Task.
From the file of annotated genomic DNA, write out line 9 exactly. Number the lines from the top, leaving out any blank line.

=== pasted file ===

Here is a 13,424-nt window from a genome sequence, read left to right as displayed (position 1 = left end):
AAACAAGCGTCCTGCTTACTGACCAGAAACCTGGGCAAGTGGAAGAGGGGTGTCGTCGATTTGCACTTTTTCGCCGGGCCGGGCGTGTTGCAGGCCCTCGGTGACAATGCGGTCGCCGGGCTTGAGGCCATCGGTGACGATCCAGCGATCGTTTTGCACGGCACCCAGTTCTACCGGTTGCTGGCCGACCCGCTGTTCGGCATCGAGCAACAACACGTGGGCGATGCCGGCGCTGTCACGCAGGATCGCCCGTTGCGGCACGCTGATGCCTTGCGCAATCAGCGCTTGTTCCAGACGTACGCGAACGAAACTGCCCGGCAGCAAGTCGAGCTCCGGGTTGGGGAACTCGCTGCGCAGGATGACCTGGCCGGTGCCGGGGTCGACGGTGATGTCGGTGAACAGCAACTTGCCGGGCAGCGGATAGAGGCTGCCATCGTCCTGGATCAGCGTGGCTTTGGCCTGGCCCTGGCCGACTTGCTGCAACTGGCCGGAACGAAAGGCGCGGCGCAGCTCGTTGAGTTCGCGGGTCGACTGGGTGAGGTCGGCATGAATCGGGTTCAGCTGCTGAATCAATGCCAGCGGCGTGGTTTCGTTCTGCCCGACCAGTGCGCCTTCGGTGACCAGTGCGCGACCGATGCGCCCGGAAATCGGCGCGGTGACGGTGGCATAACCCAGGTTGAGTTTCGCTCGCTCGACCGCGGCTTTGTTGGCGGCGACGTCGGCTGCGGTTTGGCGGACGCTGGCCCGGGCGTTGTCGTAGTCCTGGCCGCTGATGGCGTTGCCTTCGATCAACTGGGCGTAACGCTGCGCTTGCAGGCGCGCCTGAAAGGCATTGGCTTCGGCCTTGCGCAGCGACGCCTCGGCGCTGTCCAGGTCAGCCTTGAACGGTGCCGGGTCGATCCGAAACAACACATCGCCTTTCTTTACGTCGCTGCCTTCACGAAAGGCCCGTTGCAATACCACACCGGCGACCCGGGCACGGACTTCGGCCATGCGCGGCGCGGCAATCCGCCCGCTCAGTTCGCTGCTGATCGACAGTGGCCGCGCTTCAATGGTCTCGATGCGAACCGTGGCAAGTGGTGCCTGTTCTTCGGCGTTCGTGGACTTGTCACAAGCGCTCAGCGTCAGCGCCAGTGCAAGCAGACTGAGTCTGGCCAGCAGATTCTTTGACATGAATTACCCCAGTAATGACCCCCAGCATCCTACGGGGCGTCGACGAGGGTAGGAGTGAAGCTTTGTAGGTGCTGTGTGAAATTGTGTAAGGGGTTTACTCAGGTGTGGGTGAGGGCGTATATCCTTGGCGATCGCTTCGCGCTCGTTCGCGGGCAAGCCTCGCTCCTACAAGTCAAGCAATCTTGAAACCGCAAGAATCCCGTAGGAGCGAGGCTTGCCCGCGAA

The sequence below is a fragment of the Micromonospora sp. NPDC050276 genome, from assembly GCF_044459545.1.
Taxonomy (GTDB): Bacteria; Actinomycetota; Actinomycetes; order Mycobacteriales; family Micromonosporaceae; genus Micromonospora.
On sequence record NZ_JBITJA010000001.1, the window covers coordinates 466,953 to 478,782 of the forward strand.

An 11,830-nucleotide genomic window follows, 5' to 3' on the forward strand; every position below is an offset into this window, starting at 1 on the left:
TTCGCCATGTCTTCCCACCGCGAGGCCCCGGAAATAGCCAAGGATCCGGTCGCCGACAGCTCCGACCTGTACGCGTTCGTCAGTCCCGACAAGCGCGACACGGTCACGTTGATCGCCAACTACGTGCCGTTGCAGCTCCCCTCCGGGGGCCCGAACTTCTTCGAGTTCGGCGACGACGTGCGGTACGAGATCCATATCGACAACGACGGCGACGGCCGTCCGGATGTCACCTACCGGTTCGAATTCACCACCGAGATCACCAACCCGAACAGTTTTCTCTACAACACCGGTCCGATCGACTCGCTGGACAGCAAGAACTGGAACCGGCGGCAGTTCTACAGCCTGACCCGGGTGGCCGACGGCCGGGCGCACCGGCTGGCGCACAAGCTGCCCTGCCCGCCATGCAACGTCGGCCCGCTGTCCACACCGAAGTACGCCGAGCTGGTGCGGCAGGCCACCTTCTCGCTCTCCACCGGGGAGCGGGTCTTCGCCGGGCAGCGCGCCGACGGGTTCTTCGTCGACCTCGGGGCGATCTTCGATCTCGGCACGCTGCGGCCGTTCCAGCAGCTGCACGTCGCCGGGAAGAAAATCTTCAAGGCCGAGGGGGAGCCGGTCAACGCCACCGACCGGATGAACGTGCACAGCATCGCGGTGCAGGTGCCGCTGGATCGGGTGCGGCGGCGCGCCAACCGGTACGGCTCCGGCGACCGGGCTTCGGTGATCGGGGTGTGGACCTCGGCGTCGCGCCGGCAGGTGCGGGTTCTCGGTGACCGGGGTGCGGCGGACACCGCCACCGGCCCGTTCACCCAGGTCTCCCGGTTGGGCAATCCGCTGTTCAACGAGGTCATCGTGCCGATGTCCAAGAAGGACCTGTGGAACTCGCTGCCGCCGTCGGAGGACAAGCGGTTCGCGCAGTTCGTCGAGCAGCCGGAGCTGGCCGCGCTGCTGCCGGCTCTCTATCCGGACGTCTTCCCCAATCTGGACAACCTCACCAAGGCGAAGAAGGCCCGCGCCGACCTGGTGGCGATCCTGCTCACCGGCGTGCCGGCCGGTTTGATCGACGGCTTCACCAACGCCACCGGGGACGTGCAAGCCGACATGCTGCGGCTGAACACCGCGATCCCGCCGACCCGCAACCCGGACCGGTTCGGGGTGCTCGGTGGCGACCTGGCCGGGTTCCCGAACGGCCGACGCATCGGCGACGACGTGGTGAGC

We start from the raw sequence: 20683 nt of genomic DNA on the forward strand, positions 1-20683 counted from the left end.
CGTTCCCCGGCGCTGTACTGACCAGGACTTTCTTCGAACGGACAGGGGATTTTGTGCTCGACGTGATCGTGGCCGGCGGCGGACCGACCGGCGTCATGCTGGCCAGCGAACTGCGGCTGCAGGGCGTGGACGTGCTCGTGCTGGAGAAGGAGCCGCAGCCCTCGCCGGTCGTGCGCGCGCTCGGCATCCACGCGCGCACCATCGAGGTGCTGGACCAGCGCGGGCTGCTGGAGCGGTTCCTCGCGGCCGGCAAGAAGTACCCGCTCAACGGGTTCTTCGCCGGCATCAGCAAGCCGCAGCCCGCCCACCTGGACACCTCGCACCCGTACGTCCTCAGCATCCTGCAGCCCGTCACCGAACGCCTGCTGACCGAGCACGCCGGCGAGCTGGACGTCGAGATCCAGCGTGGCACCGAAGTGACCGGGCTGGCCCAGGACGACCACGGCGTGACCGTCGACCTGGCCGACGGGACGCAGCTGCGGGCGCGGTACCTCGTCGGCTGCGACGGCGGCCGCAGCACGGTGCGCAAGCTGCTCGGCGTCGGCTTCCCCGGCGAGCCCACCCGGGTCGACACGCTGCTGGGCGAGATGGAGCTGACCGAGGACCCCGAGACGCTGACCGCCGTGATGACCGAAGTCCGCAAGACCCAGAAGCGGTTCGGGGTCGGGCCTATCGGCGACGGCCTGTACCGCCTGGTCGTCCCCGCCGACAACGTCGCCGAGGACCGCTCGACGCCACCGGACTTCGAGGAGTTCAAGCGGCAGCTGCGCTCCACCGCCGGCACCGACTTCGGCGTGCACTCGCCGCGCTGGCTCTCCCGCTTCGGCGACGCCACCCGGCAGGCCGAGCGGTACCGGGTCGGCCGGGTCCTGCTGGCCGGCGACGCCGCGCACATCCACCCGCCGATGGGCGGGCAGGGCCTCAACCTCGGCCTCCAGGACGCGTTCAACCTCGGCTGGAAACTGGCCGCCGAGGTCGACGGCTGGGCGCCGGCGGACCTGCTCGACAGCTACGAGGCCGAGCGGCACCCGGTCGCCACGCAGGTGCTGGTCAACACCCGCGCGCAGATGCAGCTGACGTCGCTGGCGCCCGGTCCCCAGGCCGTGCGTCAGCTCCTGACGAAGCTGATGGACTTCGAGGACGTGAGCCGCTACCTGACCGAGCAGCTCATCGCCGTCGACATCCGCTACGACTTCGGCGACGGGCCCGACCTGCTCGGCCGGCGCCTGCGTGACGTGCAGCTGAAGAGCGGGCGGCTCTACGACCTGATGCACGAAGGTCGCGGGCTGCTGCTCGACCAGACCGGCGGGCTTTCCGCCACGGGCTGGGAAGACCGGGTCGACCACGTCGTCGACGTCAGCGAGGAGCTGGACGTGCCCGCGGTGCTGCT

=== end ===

CGTTCCCCGGCGCTGTACTGACCAGGACTTTCTTCGAACGGACAGGGGATTTTGTGCTCGACGTGATCGTGGCCGGCGGCGGACCGACCGGCGTCATGCTGGCCAGCGAACTGCGGCTGCAGGGCGTGGACGTGCTCGTGCTGGAGAAGGAGCCGCAGCCCTCGCCGGTCGTGCGCGCGCTCGGCATCCACGCGCGCACCATCGAGGTGCTGGACCAGCGCGGGCTGCTGGAGCGGTTCCTCGCGGCCGGCAAGAAGTACCCGCTCAACGGGTTCTTCGCCGGCATCAGCAAGCCGCAGCCCGCCCACCTGGACACCTCGCACCCGTACGTCCTCAGCATCCTGCAGCCCGTCACCGAACGCCTGCTGACCGAGCACGCCGGCGAGCTGGACGTCGAGATCCAGCGTGGCACCGAAGTGACCGGGCTGGCCCAGGACGACCACGGCGTGACCGTCGACCTGGCCGACGGGACGCAGCTGCGGGCGCGGTACCTCGTCGGCTGCGACGGCGGCCGCAGCACGGTGCGCAAGCTGCTCGGCGTCGGCTTCCCCGGCGAGCCCACCCGGGTCGACACGCTGCTGGGCGAGATGGAGCTGACCGAGGACCCCGAGACGCTGACCGCCGTGATGACCGAAGTCCGCAAGACCCAGAAGCGGTTCGGGGTCGGGCCTATCGGCGACGGCCTGTACCGCCTGGTCGTCCCCGCCGACAACGTCGCCGAGGACCGCTCGACGCCACCGGACTTCGAGGAGTTCAAGCGGCAGCTGCGCTCCACCGCCGGCACCGACTTCGGCGTGCACTCGCCGCGCTGGCTCTCCCGCTTCGGCGACGCCACCCGGCAGGCCGAGCGGTACCGGGTCGGCCGGGTCCTGCTGGCCGGCGACGCCGCGCACATCCACCCGCCGATGGGCGGGCAGGGCCTCAACCTCGGCCTCCAGGACGCGTTCAACCTCGGCTGGAAACTGGCCGCCGAGGTCGACGGCTGGGCGCCGGCGGACCTGCTCGACAGCTACGAGGCCGAGCGGCACCCGGTCGCCACGCAGGTGCTGGTCAACACCCGCGCGCAGATGCAGCTGACGTCGCTGGCGCCCGGTCCCCAGGCCGTGCGTCAGCTCCTGACGAAGCTGATGGACTTCGAGGACGTGAGCCGCTACCTGACCGAGCAGCTCATCGCCGTCGACATCCGCTACGACTTCGGCGACGGGCCCGACCTGCTCGGCCGGCGCCTGCGTGACGTGCAGCTGAAGAGCGGGCGGCTCTACGACCTGATGCACGAAGGTCGCGGGCTGCTGCTCGACCAGACCGGCGGGCTTTCCGCCACGGGCTGGGAAGACCGGGTCGACCACGTCGTCGACGTCAGCGAGGAGCTGGACGTGCCCGCGGTGCTGCT